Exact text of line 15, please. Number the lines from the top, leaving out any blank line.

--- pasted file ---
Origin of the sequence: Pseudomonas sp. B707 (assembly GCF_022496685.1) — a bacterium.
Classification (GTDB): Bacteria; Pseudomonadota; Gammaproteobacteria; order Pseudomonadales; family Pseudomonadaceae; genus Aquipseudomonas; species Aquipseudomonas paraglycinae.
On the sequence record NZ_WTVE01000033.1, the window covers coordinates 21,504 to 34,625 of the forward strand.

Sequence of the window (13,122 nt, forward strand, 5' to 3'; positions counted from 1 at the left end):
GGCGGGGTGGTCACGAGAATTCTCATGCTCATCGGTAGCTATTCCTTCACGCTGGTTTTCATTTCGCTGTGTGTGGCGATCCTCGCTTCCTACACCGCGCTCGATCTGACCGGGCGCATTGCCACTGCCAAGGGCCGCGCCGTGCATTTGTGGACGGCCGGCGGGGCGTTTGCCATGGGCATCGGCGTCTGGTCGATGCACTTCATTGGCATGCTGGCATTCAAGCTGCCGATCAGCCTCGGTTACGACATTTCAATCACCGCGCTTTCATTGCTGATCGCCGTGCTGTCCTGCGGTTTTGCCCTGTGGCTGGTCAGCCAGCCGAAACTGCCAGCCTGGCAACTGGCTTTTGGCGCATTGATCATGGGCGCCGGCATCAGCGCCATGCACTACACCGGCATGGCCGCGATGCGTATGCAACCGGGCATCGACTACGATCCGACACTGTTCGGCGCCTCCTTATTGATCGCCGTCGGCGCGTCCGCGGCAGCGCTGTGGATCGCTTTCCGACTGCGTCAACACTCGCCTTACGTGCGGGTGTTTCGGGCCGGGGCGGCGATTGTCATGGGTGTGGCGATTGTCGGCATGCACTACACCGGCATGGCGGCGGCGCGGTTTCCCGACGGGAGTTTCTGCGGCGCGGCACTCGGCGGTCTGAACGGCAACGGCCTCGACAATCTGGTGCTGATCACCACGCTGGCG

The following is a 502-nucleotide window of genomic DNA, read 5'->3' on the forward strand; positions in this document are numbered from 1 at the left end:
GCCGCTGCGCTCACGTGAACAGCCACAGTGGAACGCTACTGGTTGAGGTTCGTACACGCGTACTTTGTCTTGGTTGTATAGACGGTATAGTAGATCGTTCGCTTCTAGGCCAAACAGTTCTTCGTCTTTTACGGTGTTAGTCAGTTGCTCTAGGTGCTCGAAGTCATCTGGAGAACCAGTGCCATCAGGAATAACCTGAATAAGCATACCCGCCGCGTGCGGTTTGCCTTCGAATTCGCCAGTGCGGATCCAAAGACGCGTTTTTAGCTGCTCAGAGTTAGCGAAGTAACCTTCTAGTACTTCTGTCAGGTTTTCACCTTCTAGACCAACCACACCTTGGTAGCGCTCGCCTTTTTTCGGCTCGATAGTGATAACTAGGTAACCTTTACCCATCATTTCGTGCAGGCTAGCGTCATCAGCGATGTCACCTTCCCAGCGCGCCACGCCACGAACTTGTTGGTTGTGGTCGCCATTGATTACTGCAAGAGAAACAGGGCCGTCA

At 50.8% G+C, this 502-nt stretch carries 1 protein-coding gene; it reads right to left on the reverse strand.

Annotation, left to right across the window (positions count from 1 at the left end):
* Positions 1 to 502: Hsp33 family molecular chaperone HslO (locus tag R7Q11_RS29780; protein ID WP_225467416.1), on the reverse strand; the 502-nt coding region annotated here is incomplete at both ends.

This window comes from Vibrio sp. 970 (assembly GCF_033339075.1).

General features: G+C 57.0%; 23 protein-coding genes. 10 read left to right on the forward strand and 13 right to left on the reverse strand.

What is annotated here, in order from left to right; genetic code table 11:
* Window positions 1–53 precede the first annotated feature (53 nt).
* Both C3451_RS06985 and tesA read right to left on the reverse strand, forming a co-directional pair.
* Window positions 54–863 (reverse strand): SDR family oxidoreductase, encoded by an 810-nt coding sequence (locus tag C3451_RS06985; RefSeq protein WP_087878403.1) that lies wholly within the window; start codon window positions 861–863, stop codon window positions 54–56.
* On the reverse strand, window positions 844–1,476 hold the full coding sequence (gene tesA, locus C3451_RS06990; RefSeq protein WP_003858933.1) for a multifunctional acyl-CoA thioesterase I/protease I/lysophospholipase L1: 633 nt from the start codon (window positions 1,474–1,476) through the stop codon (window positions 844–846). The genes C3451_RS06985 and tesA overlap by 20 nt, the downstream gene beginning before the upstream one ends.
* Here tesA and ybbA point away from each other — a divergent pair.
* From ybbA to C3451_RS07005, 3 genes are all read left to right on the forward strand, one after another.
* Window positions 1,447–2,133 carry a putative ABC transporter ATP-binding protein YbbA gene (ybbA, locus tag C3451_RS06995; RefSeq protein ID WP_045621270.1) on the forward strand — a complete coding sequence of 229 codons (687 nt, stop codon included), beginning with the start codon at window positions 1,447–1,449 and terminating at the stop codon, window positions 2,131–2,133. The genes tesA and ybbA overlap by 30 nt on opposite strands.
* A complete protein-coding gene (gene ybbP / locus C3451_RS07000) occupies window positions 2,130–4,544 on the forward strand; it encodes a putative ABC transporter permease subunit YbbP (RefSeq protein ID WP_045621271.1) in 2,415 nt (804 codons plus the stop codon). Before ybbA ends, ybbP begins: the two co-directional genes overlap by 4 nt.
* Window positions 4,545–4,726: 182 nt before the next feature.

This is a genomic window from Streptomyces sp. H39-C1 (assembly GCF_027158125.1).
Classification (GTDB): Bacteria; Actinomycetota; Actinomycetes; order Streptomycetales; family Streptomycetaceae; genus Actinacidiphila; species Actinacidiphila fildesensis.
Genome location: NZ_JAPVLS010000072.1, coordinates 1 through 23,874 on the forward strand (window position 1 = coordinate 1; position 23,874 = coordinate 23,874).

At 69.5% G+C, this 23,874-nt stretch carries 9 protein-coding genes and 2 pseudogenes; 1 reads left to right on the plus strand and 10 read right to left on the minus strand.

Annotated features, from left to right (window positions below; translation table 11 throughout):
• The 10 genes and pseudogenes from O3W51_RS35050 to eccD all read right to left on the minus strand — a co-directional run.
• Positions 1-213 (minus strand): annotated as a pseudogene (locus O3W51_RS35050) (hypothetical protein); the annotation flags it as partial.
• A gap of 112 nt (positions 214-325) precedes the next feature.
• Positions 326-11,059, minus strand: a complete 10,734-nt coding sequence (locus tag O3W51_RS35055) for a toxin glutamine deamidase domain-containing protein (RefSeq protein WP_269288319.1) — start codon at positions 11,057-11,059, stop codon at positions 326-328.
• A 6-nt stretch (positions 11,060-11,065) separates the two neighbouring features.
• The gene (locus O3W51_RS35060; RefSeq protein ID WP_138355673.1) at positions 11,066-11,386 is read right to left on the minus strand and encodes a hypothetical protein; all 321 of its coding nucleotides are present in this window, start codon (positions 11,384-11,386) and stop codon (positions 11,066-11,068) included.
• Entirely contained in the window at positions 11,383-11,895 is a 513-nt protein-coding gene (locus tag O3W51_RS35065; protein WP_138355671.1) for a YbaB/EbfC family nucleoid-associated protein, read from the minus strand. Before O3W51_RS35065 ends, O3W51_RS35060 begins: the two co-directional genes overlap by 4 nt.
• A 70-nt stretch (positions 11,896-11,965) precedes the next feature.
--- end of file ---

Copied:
* Both C3451_RS06985 and tesA read right to left on the reverse strand, forming a co-directional pair.